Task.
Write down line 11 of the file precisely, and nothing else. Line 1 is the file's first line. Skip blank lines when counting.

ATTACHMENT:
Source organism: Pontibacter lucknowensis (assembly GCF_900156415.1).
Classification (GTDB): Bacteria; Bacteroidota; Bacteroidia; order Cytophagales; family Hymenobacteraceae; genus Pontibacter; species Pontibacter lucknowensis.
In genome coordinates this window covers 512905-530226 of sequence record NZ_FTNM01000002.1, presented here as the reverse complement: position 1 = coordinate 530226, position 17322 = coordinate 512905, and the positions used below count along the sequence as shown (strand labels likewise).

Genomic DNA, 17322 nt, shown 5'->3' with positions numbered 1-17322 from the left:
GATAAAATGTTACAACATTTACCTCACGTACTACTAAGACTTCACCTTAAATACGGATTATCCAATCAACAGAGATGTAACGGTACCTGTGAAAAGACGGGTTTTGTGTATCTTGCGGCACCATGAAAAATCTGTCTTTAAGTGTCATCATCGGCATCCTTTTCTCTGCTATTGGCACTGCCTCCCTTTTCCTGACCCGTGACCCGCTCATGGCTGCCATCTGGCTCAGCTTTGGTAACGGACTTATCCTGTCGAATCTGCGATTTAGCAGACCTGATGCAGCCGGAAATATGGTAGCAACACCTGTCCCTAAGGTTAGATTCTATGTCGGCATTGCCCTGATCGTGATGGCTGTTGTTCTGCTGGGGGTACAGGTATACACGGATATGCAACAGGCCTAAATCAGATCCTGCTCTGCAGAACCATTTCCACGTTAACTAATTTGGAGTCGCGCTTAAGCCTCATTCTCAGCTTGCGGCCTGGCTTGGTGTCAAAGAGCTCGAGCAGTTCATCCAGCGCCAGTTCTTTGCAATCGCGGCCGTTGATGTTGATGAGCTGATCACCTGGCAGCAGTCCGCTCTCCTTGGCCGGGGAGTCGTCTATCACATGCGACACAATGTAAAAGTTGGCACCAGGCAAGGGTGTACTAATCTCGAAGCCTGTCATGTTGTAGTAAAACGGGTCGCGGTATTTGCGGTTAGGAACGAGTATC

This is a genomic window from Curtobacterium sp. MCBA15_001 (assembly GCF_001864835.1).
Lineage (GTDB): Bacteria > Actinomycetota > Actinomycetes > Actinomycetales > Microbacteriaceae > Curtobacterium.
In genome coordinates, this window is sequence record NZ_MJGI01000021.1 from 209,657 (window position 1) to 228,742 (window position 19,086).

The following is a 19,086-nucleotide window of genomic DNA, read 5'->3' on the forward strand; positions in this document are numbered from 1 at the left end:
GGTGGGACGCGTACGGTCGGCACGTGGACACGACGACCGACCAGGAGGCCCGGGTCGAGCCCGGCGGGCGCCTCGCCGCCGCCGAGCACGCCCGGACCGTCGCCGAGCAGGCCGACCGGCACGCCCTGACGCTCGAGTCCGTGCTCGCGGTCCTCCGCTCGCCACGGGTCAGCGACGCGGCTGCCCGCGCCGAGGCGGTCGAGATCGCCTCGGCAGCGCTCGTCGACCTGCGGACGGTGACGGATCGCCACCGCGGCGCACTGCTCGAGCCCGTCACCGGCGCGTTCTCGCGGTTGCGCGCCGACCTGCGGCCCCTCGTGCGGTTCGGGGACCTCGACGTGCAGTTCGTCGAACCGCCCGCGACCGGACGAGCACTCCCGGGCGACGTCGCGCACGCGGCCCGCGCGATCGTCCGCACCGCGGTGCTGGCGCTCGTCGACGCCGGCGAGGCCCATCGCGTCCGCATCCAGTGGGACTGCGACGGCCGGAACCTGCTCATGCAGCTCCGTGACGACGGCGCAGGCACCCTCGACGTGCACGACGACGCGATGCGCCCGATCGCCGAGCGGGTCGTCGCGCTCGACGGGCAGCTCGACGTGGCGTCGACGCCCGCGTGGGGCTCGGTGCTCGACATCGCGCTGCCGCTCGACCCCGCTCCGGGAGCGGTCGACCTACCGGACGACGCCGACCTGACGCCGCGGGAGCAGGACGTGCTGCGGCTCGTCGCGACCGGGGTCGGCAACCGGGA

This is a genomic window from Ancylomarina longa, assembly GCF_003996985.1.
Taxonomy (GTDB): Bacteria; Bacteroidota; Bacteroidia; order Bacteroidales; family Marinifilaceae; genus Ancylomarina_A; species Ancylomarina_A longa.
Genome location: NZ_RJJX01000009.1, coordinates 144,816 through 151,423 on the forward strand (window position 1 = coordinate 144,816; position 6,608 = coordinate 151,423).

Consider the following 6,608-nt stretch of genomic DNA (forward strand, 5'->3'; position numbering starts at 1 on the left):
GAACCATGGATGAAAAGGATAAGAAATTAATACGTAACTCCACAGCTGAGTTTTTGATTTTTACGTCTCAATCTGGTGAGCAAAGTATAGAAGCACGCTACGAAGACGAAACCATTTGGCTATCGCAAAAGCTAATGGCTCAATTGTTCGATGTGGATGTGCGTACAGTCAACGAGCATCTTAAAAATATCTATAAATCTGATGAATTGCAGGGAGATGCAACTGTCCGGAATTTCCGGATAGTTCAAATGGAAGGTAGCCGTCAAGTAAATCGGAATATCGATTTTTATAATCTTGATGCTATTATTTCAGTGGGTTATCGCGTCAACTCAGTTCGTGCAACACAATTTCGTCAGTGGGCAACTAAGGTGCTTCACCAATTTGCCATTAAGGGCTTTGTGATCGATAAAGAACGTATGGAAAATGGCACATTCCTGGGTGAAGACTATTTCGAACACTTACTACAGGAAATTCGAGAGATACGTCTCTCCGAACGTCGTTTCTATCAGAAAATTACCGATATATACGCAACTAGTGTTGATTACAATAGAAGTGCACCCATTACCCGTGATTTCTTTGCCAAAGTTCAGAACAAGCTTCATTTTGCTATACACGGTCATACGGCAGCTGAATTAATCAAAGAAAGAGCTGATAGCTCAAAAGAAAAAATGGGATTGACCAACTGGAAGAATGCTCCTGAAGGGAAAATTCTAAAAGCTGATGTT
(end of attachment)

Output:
This is a genomic window from Ancylomarina longa, assembly GCF_003996985.1.